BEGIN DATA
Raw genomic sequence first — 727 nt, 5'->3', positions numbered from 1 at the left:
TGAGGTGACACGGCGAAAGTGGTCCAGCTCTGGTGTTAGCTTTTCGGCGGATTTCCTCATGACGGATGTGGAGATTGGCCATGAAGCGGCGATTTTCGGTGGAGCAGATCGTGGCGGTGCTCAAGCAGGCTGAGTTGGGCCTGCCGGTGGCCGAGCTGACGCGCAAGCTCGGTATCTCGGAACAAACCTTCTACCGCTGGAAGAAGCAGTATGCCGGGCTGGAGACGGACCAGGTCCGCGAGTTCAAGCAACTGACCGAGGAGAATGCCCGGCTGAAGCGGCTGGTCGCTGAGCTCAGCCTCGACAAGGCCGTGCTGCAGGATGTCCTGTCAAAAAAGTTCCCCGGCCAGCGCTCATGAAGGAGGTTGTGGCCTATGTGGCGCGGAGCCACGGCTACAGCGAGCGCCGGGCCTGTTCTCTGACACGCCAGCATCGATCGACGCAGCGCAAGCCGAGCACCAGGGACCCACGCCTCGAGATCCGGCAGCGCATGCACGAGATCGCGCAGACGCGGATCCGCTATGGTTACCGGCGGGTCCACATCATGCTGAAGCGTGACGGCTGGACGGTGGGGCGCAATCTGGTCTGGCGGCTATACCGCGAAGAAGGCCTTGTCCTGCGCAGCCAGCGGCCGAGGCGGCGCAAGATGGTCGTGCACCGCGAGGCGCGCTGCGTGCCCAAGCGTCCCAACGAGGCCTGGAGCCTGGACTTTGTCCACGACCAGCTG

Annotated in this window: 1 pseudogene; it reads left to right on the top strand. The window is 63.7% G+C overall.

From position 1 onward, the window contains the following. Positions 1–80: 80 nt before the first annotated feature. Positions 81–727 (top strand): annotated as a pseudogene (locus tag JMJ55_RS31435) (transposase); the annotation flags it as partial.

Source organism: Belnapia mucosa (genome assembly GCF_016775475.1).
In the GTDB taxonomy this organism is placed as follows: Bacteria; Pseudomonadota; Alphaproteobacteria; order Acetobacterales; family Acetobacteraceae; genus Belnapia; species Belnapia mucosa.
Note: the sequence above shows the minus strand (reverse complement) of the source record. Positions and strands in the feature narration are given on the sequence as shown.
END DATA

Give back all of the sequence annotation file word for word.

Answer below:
Raw genomic sequence first — 727 nt, 5'->3', positions numbered from 1 at the left:
TGAGGTGACACGGCGAAAGTGGTCCAGCTCTGGTGTTAGCTTTTCGGCGGATTTCCTCATGACGGATGTGGAGATTGGCCATGAAGCGGCGATTTTCGGTGGAGCAGATCGTGGCGGTGCTCAAGCAGGCTGAGTTGGGCCTGCCGGTGGCCGAGCTGACGCGCAAGCTCGGTATCTCGGAACAAACCTTCTACCGCTGGAAGAAGCAGTATGCCGGGCTGGAGACGGACCAGGTCCGCGAGTTCAAGCAACTGACCGAGGAGAATGCCCGGCTGAAGCGGCTGGTCGCTGAGCTCAGCCTCGACAAGGCCGTGCTGCAGGATGTCCTGTCAAAAAAGTTCCCCGGCCAGCGCTCATGAAGGAGGTTGTGGCCTATGTGGCGCGGAGCCACGGCTACAGCGAGCGCCGGGCCTGTTCTCTGACACGCCAGCATCGATCGACGCAGCGCAAGCCGAGCACCAGGGACCCACGCCTCGAGATCCGGCAGCGCATGCACGAGATCGCGCAGACGCGGATCCGCTATGGTTACCGGCGGGTCCACATCATGCTGAAGCGTGACGGCTGGACGGTGGGGCGCAATCTGGTCTGGCGGCTATACCGCGAAGAAGGCCTTGTCCTGCGCAGCCAGCGGCCGAGGCGGCGCAAGATGGTCGTGCACCGCGAGGCGCGCTGCGTGCCCAAGCGTCCCAACGAGGCCTGGAGCCTGGACTTTGTCCACGACCAGCTG

Annotated in this window: 1 pseudogene; it reads left to right on the top strand. The window is 63.7% G+C overall.

From position 1 onward, the window contains the following. Positions 1–80: 80 nt before the first annotated feature. Positions 81–727 (top strand): annotated as a pseudogene (locus tag JMJ55_RS31435) (transposase); the annotation flags it as partial.

Source organism: Belnapia mucosa (genome assembly GCF_016775475.1).
In the GTDB taxonomy this organism is placed as follows: Bacteria; Pseudomonadota; Alphaproteobacteria; order Acetobacterales; family Acetobacteraceae; genus Belnapia; species Belnapia mucosa.
Note: the sequence above shows the minus strand (reverse complement) of the source record. Positions and strands in the feature narration are given on the sequence as shown.